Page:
3 Tips for Disconnecting from Work After Hours

Today’s “always on” society fosters a workaholic attitude, making work-life balance difficult, at best. It can feel good to know you’re working long hours and dedicating your all to your business initiatives, right?

The thing is, though, you’re not getting as much done as you think. After you hit the 50-hour mark, your productivity declines, says science. And when you hit 55 hours? You could work 70 hours a week and still get nothing more done than you had at the 55-hour point.

Photo Credit: Adobe Stock

Photo Credit: Adobe Stock

Even when employees are paid for that overtime – there are consequences to working such long hours. The Centers for Disease Control and Prevention (CDC) have an entire web portal dedicated to the effects of overworked Americans. Sleep deprivation is a major issue, affecting productivity as well as health. In fact, a 2011 Harvard study showed lost sleep costs the American economy $63.2 billion per year.

Since you can’t do anything about the non-stop connectivity, it’s up to you to learn how to deal with it. Here’s how.

  1. Schedule Time Off for Fun Stuff

If you can schedule your work day, then you can build leisure time into that schedule. Force yourself commit to doing something fun – even if it’s just taking a nap in the middle of the day after a long week – to keep from getting disproportionately engrossed in your work.

Keep your schedule flexible enough to look ahead at possible activities, and whenever possible, build your workload around those extra-curriculars. Is there a concert you were thinking of maybe going to next month? Great – buy the tickets today. Within a week of the event, notify your clients, team members and other stakeholders you’ll be away, and when you’ll be back. Go see the show, worry free, and deal with work when you get back.

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As you schedule time off for fun stuff, make sure you’re also building in time each week to rest and relax. Staying in “Go! Go! Go!” mode all the time – whether it’s for work or for fun – isn’t good for you. You’re not doing yourself, or your business, any favors when there’s no time to stop and smell the flowers.

  1. Establish a Schedule with Limits

While many people schedule themselves to work Monday-Friday, think about your lifestyle and how you may need to adjust that schedule to work better for you. You don’t necessarily need to follow convention. For instance, if your spouse is off on Sunday and Monday, maybe you could work Tuesday through Saturday, leaving Sunday to be a family fun day and Monday to be a day for you and your spouse to connect and recharge while the kids are at school.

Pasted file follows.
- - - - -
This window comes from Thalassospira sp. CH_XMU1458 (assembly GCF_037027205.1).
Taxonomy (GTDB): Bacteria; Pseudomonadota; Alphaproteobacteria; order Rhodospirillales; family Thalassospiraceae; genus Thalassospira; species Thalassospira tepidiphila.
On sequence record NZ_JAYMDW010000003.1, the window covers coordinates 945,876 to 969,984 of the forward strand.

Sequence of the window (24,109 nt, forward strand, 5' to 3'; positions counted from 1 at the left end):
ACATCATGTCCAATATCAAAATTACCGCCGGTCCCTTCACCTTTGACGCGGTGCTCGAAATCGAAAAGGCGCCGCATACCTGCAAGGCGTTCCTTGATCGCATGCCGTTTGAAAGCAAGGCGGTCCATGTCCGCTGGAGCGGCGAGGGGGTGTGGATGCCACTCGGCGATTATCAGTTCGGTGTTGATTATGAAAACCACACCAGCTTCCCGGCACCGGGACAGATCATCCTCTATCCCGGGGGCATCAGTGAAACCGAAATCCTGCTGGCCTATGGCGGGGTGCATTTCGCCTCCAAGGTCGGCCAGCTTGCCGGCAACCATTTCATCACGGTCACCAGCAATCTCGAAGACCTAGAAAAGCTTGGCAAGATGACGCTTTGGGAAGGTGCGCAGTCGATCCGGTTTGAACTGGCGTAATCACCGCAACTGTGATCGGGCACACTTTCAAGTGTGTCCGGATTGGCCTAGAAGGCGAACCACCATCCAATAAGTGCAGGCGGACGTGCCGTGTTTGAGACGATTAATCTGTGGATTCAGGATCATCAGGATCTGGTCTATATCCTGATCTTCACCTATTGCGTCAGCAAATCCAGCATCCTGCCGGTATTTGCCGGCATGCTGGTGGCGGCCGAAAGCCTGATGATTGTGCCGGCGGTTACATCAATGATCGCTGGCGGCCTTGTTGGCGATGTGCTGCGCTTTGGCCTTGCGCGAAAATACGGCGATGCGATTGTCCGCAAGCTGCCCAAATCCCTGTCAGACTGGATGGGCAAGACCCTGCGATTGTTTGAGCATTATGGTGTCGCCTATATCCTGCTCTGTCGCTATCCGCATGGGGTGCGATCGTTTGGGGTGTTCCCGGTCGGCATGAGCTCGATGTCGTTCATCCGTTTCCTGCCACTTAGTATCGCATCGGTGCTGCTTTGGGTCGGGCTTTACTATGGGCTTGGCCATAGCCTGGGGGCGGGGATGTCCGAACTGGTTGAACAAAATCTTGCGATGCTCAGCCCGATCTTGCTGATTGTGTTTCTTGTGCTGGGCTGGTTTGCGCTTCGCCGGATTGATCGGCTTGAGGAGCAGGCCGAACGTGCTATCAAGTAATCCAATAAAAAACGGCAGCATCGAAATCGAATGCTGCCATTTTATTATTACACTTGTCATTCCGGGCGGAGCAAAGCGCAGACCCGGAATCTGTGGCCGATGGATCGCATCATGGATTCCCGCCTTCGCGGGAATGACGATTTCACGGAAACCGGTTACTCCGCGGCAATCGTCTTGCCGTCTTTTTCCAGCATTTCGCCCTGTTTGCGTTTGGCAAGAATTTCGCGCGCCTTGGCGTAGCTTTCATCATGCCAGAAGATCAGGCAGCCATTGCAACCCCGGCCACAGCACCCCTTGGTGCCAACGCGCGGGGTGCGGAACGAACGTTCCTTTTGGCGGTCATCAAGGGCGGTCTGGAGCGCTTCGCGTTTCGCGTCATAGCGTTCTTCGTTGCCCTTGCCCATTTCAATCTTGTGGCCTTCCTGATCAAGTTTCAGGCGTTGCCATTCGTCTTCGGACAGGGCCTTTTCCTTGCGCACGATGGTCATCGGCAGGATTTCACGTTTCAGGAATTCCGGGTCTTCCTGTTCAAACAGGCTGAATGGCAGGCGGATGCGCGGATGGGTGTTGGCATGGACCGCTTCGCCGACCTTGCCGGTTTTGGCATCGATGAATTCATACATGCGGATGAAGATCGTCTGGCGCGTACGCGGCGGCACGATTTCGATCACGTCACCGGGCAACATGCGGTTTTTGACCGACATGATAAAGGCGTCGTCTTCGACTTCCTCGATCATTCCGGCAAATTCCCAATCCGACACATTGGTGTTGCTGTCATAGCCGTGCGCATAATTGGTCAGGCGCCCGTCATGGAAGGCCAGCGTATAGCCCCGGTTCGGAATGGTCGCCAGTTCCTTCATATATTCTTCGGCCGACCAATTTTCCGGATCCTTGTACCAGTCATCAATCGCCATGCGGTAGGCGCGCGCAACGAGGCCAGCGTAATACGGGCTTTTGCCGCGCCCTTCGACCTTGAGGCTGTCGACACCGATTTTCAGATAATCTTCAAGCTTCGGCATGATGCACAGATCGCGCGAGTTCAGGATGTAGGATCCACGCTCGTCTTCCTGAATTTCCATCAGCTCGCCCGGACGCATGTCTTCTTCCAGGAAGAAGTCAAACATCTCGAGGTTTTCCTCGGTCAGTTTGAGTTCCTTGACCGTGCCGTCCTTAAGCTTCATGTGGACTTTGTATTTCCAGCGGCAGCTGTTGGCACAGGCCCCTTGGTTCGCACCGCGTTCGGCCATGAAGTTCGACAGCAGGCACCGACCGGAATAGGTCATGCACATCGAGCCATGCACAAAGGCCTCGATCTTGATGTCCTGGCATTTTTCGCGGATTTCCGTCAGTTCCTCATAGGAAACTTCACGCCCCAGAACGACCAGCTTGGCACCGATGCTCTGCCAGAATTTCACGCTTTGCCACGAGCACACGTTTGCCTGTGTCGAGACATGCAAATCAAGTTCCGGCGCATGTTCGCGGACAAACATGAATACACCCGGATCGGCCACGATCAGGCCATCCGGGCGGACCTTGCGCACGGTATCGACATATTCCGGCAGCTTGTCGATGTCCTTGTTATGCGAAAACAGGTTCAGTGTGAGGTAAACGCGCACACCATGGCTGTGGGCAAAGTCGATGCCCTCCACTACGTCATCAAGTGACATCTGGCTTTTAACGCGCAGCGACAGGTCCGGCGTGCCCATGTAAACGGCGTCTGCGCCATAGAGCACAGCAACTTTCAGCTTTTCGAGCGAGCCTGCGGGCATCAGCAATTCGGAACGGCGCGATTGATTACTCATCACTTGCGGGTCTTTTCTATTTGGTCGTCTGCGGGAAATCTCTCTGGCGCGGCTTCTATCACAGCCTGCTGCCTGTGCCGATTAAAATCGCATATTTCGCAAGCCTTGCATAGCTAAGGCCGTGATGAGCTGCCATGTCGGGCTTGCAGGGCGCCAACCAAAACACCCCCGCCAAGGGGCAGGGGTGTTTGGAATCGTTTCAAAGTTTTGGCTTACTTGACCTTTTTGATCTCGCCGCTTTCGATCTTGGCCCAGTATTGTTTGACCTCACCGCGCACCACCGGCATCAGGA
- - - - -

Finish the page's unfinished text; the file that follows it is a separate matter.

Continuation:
If you’re not a morning person, don’t schedule yourself to work starting early in the morning. You’ll just dread going to work, and it will likely take you longer to get to your most productive flow than if you just scheduled yourself to work later.

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Once you have your ideal start and stop times sorted out, schedule a few small breaks throughout your day, limiting the amount of time you spend on any particular task. For instance, check your email only once in the morning for 15 minutes, mid-day for 10 minutes and at the end of the day for another 10 minutes.

So what’s the ideal work-break cycle to aim for? Research shows the top 10% of productive employees work for 52 minutes, then take a 17-minute break, and repeat.

  1. Learn to Ignore Your Email After Hours

When you’re not at work – whether you’re at home with your family, out with friends, or on vacation – don’t answer email. If the notifications on your phone make it tempting to peek, change the settings. Silence alerts after a certain time of day. Your email will still be there in the morning, and you can address it then.

In short, when you’re in relaxation mode, make sure you’re able to be fully present in relaxation mode.

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If you absolutely must look at email, only respond to true emergencies. If you immediately respond to all your email, then all you’re doing is setting the wrong expectations about response time and encouraging more late-night emails from other people.

Consider using an auto responder that you turn on every day after work. Use it to alert people regarding your availability hours, and include a phone number for emergency calls and texts. If this information starts to be abused and used for non-emergencies, simply remove it from the auto responder.

Get Proactive About Inactivity

Setting yourself up for optimum productivity, and achieving work-life balance takes time. It will likely be one of the hardest things you’ll ever do, because you’ll always be tempted to check in and see what’s going on at work. And even if you manage to take control and settle into a viable groove, there will always be stimuli beckoning you back into the traps of bad batterns.

However, with determination, you can learn to truly disconnect from work after hours. And believe me when I say it’s worth the effort.

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